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Hurricane Maria losing its characteristic structure after making landfall in Puerto Rico

Landfall is the event of a storm moving over land after being over water. More broadly, and in relation to human travel, it refers to 'the first land that is reached or seen at the end of a journey across the sea or through the air, or the fact of arriving there.[1]

Tropical cyclone[edit]

Hurricane Laura making landfall in Cameron, Louisiana as a Category 4 storm.

A tropical cyclone is classified as making landfall when the center of the storm moves across the coast; in a relatively strong tropical cyclone, this is when the center of its eye moves over land.[2] This is where most of the damage occurs within a mature tropical cyclone, such as a typhoon or hurricane, as most of the damaging aspects of these systems are concentrated near the eyewall. Such effects include the peaking of the storm surge, the core of strong winds coming ashore, and heavy flooding rains. These coupled with high surf can cause major beach erosion. When a tropical cyclone makes landfall, the eye usually closes in upon itself due to negative environmental factors over land, such as friction with the terrain, which causes surf to decrease, and drier continental air. Maximum sustained winds will naturally decrease as the cyclone moves inland due to frictional differences between water and land with the free atmosphere.[3]

Landfall is distinct from a direct hit. A direct hit is where the core of high winds (or eyewall) comes onshore but the center of the storm may stay offshore. The effects of this may be quite similar to landfall, as this term is used when the radius of maximum wind within a tropical cyclone moves ashore.[4] These effects are high surf, heavy rains that may cause flooding, minor storm surge, coastal erosion, high winds, and possibly severe thunderstorms with tornadoes around the periphery.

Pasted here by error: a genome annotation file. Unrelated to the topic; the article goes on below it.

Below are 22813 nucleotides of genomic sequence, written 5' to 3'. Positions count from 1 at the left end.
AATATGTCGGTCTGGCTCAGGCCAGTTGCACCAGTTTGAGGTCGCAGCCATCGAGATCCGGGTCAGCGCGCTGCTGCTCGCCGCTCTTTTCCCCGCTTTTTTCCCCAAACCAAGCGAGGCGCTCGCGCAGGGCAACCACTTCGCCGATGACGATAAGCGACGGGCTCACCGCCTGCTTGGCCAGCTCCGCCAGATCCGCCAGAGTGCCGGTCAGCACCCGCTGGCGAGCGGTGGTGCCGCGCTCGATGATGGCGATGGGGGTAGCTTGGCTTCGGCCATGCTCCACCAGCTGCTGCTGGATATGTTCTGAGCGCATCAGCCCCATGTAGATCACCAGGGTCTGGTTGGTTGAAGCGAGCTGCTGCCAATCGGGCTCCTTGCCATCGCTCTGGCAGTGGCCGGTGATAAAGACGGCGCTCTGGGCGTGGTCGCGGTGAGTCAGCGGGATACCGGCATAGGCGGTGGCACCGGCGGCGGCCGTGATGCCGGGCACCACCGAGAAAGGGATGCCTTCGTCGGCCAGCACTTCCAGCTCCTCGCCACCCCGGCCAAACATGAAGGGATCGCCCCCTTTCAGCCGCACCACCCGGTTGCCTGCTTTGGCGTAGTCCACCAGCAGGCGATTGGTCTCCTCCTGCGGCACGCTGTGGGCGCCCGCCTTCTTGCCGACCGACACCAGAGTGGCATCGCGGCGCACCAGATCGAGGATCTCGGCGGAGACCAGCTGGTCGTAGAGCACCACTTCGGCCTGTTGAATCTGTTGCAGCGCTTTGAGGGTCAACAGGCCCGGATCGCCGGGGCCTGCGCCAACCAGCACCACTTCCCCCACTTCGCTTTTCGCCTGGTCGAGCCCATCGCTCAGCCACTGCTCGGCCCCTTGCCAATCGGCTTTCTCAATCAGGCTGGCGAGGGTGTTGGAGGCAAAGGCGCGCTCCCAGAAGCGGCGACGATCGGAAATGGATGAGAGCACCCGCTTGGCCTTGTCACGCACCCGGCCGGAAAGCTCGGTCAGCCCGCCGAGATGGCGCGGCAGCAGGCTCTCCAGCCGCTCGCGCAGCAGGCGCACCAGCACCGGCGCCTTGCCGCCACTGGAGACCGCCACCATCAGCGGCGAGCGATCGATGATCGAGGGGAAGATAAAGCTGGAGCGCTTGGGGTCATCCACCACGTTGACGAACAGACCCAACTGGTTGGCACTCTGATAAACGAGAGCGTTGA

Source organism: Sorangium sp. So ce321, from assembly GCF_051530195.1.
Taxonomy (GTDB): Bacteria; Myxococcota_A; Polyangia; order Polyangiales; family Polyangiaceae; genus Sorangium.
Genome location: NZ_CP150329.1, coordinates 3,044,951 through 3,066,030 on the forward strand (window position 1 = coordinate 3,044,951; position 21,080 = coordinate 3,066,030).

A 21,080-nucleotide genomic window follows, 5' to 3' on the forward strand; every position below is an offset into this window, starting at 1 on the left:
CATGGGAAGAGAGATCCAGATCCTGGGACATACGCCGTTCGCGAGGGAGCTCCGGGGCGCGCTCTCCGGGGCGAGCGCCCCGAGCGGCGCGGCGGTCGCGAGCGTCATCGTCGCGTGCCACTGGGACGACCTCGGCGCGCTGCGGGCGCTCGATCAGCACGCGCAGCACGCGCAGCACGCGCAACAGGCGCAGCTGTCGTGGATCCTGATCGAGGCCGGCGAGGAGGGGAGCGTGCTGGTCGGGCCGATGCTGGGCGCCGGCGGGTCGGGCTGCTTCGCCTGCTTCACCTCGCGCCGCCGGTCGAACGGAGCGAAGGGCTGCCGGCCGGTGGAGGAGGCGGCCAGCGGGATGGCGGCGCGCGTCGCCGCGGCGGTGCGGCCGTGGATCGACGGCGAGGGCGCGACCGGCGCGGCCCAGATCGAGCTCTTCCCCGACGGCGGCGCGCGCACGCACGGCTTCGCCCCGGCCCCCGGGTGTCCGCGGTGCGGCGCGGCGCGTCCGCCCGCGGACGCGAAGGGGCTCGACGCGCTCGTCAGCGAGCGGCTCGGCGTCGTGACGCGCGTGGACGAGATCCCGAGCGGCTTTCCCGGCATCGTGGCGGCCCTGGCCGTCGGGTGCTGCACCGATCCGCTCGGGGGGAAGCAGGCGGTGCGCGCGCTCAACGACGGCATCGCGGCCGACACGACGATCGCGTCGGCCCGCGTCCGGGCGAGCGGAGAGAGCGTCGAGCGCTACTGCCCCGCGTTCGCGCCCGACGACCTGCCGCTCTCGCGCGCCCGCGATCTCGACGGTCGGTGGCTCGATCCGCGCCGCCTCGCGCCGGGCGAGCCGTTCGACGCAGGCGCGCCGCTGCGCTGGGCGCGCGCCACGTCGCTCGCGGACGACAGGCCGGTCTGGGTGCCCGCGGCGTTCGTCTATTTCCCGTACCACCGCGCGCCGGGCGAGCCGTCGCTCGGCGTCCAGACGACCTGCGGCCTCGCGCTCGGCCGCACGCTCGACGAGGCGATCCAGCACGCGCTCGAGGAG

Storms, e.g., tropical cyclones, can be quite large. Potentially, dangerous winds, rain, and flooding may impact an area near the center of the storm, though technically landfall may not have occurred. Accordingly, it may be helpful to gauge the anticipated impact of such storms, to be aware of their general location and landmasses adjacent to the major thrust of the storm.

Tornado or waterspout[edit]

When a tornadic waterspout makes landfall, it is reclassified as a tornado,[5] which can subsequently cause damage to areas inland. When a fair weather waterspout makes landfall, it usually dissipates quickly due to friction and a reduction in the amount of warm air supplied to the funnel.[6]

See also[edit]


  1. ^ Definition of 'Landfall' in Cambridge Dictionary.
  2. ^ National Hurricane Center (2009). Glossary of NHC Terms: Landfall. Retrieved on 2009-02-05.
  3. ^ Sim Aberson and Chris Landsea (2008). Subject : C2) Doesn't the friction over land kill tropical cyclones? Archived 2009-05-06 at the Wayback Machine Retrieved on 2009-02-05.
  4. ^ National Hurricane Center (2009). Glossary of NHC Terms: Direct Hit. Retrieved on 2009-02-05.
  5. ^ Glossary of Meteorology (2009). Waterspout. Archived 2011-06-06 at the Wayback Machine Retrieved on 2009-02-05.
  6. ^ Bruce B. Smith (2009). Waterspouts. Retrieved on 2009-02-05.